What is the general outlook of the country’s industry one year after the lockdown decreed by health authorities?
It’s quite sad, like the economy in general. Two distinctions must be made: between the export industry and the domestic market-oriented industry, on the one hand, and between the short and long-term, on the other. In the former—largely due to the countercyclical fiscal policies implemented in the United States—Mexican exports registered a significant rebound, several industries and products are already at pre-crisis level and, given external demand, they face a favorable scenario. The outlook of the industry focused on the domestic market, however, looks gloomy and a recovery is not expected anytime soon.
In a broader view, the industry will face somber times due to the long-standing structural problems and a very damaged domestic market with a mediocre long-term growth rate. At an aggregate level, this outlook is positive for the export sector and adverse for the rest—a worrying balance. Recent figures report a decline in manufacturing production in 17 of the last 18 months. Without a change in the development agenda, the industry and the Mexican economy as a whole will continue—as they have done for decades—with an export led growth. Projections suggest that, in the absence of an industrial development policy, we will continue to be mired in the trap of slow long-term growth.
From a sector perspective, what activities have been most affected by lockdown and which ones are doing better?
According to data recently published by INEGI (National Institute of Statistics and Geography), some primary sector branches are doing much better and, in the economy as a whole, 35% of the branches of economic activity already boast pre-pandemic levels or higher. Among the latter, some sectors stand out, namely computer and communication equipment, electrical appliances, metal, food, and paper products. In contrast, among the hardest hit branches include apparel and leather.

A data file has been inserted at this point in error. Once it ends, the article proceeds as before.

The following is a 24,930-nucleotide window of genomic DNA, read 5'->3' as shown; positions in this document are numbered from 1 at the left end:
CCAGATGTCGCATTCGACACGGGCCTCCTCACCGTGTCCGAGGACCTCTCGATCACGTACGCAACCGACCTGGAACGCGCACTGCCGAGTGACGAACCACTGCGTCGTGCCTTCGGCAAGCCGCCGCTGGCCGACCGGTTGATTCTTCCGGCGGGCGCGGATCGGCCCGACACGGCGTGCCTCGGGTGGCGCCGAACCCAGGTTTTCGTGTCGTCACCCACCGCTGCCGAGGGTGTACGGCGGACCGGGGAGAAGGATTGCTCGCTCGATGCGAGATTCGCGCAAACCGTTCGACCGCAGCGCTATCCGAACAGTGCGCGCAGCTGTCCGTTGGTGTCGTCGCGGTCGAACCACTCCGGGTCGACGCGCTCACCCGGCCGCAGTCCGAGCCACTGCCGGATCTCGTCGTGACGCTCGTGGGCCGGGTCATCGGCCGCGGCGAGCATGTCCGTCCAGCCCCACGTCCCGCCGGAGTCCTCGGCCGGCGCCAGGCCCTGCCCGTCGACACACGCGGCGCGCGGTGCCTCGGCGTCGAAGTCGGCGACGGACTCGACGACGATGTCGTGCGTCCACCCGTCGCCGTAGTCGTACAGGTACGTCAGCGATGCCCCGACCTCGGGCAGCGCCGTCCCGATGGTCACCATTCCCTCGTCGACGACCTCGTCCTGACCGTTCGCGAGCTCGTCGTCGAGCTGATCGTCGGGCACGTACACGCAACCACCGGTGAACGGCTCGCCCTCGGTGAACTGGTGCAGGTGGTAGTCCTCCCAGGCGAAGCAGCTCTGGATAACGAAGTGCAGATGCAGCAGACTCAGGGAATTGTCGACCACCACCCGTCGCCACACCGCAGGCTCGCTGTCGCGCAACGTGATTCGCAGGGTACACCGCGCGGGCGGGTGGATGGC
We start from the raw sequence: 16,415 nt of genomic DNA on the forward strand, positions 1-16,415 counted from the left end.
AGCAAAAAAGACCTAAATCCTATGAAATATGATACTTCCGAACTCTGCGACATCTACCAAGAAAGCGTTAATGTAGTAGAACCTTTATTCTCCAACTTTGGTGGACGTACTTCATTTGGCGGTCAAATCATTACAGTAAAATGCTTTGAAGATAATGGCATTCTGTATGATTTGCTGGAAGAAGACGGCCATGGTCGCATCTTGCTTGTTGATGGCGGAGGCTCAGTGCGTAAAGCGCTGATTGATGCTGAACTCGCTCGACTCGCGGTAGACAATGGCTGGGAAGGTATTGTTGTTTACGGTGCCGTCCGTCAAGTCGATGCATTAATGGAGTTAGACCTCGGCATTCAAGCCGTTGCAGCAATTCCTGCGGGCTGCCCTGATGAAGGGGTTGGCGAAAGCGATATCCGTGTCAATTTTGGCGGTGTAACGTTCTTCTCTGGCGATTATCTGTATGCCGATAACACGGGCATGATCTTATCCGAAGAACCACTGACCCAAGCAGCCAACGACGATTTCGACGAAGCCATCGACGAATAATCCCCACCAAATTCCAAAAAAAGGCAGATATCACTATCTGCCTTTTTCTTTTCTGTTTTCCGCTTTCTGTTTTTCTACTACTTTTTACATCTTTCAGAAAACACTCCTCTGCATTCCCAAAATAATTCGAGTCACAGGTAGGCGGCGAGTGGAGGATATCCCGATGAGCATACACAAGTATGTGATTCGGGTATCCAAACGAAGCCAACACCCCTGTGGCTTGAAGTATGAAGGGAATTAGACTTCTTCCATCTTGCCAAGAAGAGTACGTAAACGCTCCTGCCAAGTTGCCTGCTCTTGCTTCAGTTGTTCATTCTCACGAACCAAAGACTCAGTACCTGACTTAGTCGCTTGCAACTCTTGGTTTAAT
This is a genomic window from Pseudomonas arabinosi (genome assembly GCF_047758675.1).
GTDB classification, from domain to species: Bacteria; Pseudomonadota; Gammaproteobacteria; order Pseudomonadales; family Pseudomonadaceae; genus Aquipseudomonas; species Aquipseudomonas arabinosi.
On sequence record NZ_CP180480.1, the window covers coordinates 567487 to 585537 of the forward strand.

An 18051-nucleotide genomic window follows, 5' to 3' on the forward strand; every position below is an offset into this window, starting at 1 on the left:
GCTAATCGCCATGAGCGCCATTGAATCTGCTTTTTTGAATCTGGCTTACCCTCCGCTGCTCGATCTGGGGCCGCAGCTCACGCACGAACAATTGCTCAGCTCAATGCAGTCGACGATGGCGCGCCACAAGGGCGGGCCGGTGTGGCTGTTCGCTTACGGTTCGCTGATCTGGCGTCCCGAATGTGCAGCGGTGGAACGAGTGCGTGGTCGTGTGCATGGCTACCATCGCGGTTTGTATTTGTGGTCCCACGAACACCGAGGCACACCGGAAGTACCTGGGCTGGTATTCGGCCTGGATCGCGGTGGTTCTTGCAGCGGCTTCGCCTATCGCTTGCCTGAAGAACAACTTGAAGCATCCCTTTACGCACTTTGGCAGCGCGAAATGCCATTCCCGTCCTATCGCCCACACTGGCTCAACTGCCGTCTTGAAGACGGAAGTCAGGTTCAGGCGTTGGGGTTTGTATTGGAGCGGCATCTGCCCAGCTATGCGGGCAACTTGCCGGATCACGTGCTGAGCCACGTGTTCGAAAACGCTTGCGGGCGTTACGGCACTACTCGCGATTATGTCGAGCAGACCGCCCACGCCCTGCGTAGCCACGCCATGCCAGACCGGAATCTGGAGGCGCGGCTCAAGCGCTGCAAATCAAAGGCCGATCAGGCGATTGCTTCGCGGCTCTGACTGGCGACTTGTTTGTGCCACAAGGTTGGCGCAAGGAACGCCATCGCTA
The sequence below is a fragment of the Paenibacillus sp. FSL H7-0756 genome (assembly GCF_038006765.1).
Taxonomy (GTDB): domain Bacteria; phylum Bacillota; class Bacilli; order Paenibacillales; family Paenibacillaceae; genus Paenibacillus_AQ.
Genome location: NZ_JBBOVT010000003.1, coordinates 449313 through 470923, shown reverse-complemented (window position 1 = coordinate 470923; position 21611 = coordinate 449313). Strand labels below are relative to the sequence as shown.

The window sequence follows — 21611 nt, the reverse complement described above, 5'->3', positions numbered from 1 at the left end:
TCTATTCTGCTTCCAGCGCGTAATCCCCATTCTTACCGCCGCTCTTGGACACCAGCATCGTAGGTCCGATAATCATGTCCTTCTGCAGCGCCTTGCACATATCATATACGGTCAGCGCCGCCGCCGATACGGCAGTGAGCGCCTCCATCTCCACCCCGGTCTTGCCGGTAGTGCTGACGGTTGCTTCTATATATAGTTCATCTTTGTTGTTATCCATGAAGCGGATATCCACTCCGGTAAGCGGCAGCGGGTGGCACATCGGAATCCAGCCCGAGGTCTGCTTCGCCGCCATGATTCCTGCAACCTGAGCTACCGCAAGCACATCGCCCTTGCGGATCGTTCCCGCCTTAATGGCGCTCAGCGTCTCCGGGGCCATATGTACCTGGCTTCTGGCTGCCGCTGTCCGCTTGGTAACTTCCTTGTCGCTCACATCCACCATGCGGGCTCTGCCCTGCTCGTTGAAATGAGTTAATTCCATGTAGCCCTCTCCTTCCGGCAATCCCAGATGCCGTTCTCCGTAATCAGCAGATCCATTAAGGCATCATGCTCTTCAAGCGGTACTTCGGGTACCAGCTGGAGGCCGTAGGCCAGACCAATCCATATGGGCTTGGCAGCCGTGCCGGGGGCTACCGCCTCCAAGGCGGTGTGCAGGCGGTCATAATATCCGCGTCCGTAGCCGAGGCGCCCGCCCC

Regarding the speed of the rebound, we expect to see, in annualized comparisons, high expansion rates in months to come, especially due to the arithmetic effect of comparing these with the months of 2020 in which economic activity collapsed due to lockdown. The long-term challenge will be the expansion rates of manufacturing with the pandemic—let’s say—under control. Therein lies my great concern: without investment, manufacturing will not have dynamism. The current administration has not removed the usual obstacles to private—and public—investment, some have even worsened. The business climate is far from showing signs that predict an investment takeoff. This gives the impression that past government mistakes are being repeated by not implementing an active industrial policy or by continuing to see the USMCA as a sufficient lever, if not the only one, for development. It insists on considering exports as the practically exclusive engine of growth, without paying attention to internal linkages, the creation of decent employment, and innovation. That’s not how it works.
We have lowered our expectations tremendously: from the 7% that former president Fox promised to the “hope” of recovering a pre-pandemic growth rate of a little more than 2% annually. That is disgraceful and it must change. There is an urgent need for a national agenda that promotes robust and sustainable development—industrial and economic.
What form will the recovery take among exporting companies? Will it be different from that of the companies that serve the domestic market? Is there a risk that the heterogeneity that characterizes the country’s industrial fabric will increase?
That risk is a reality. Our manufacturing fabric suffers from immense duality. Companies focused on the domestic market are going through a very rough patch and their long-term outlook is not encouraging.